Standard Ground Handling Agreement 2013 Iata

The amended clause 7.3 and the new clause 7.4 give the handler the right to suspend services if the airline does not require an immediate advance or cash payment in the event of insolvency. Given the historical liquidity problems faced by some airlines, it is perhaps surprising that these clauses have not yet been included in the SGHA. This does not mean that the resolution of the companies will be nothing but unsecured creditors for unpaid bills. Under current SGHA legislation, cash advances or advances may violate applicable local insolvency legislation. The 38th edition of the IATA Airport Handling Manual (AHM) is now live. The AHM contains the most recent iteration of the SGHA, which reflects the evolution of aviation and more broadly, and which results from the consultation and contribution of airlines, handling companies and other players in the sector. It goes without saying that airlines have their own ground operating manuals, other service provider guidelines, codes of conduct, approach policies, customer service (e.g.B. customer charter), style and even brand. Handling companies are often the face of an airline in an airport. Airlines must provide sufficient information to enable assistance companies to perform the processing properly (new point 5.1). SGHA 2018 does not deal entirely with data protection, although the definition of eTickets tickets has been expanded. The initial clause 5.10 of SGHA 2013, which states that “contracting parties agree to comply with all applicable data protection laws when providing services,” has been removed. IATA has explicitly identified its resolutions and standard practices as benchmarks for the provision of services to businesses and has written them down in the new paragraphs 5.3 (a) and (b).

This new clause will protect assistance companies if an airline attempts to circumvent an unfavourable contract and merely include its requirements “in the source.” Some felt that the wording of the 2013 edition simply meant that a claim for damages from the carrier would be invalidated, unless the recipient had asserted a right within 14/21 days. Others argued that the carrier itself should seek compensation within those time frames. However, in practice, it is difficult to imagine, unless an airline has sufficient resources (for example. B of ground support personnel and equipment) who are ready to follow in the footsteps of a well-established operator. Most airlines are thinner and thinner. In 2013, the IATA Ground Support Council authorized the use of yellow pages for the publication of pages of text amending Appendix B in the years between the new versions of the SGHA. SGHA 2018 Appendix B has now fully added the yellow pages to paragraph 8. In the future, this will provide some flexibility in the basic model.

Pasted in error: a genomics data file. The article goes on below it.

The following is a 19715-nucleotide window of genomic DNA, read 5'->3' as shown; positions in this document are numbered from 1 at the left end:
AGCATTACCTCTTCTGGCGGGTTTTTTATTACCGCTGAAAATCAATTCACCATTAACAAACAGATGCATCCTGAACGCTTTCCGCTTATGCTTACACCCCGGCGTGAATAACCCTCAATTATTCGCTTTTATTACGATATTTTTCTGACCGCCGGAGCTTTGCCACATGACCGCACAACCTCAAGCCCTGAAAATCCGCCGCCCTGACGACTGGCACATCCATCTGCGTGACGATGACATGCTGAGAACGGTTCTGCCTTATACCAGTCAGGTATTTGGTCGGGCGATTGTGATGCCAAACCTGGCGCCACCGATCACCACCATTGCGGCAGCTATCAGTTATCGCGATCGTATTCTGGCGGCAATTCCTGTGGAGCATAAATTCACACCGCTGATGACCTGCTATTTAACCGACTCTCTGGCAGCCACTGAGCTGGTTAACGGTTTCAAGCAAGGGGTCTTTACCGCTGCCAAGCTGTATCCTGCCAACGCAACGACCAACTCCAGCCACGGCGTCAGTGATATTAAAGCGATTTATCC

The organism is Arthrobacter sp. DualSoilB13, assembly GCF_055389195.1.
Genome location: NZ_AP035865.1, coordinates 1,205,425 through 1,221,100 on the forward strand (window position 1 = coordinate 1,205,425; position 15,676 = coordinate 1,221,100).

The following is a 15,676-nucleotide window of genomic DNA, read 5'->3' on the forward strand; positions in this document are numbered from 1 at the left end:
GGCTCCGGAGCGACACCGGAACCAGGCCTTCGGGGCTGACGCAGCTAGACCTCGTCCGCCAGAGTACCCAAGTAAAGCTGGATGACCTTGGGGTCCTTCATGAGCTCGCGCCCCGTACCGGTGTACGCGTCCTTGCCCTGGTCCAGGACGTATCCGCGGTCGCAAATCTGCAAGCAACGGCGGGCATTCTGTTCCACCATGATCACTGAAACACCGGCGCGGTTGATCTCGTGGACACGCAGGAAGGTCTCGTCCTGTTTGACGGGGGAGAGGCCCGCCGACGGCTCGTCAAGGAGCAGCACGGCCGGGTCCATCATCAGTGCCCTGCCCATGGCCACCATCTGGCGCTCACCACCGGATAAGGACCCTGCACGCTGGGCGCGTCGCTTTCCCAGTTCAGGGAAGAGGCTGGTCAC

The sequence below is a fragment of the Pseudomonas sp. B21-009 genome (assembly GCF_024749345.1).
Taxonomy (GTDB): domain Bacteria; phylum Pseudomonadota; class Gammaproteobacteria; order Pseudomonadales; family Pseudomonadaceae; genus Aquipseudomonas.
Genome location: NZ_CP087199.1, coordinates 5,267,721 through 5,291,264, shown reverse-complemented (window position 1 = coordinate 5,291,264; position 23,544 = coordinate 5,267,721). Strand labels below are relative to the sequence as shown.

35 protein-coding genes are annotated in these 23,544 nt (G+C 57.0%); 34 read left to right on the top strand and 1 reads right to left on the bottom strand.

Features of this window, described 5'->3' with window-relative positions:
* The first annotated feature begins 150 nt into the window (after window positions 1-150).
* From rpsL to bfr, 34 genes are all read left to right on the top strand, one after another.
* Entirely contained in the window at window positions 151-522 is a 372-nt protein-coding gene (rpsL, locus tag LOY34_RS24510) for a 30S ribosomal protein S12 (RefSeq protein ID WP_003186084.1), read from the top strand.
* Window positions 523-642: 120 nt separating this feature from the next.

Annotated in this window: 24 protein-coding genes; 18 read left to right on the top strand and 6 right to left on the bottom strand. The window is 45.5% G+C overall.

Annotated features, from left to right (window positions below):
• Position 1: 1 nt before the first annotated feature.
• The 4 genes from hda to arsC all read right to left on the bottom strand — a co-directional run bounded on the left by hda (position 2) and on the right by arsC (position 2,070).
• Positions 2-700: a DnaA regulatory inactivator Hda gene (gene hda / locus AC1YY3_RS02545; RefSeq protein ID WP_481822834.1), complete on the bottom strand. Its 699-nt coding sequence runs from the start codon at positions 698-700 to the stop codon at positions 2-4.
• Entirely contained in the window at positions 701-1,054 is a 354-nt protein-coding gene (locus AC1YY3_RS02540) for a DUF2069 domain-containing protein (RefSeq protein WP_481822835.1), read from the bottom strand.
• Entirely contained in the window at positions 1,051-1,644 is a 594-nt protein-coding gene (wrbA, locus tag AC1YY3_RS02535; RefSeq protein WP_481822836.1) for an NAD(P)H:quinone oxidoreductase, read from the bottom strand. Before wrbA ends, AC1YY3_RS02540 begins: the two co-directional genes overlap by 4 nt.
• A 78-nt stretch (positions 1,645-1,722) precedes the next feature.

A carrier`s insolvency can also have greater consequences. The British CAA suspended Monarch Airlines` AOC when it went bankrupt in October 2017 and forced it to cease operations with immediate effect. They no longer needed stopover assistance services. IATA Standard Ground Handling, STANDARD GROUND HANDLING AGREEMENT, IATA Standard Ground Handling Agreement, Standard, Possible Modification of Artikel 8, IATA, Ground Handling, STANDARD GROUND HANDLING, International Air Transport Association, IATA Standard Ground Handling Agreement – Service Level Agreements, The Standard Ground Handling Agreement SGHA, Ground Operations Safety Manual IATA International Air Transport … The Ground Operations Security Manual … The AG Airside GOSM sets the GA`s safety standards for stopover assistance for G Ps at …

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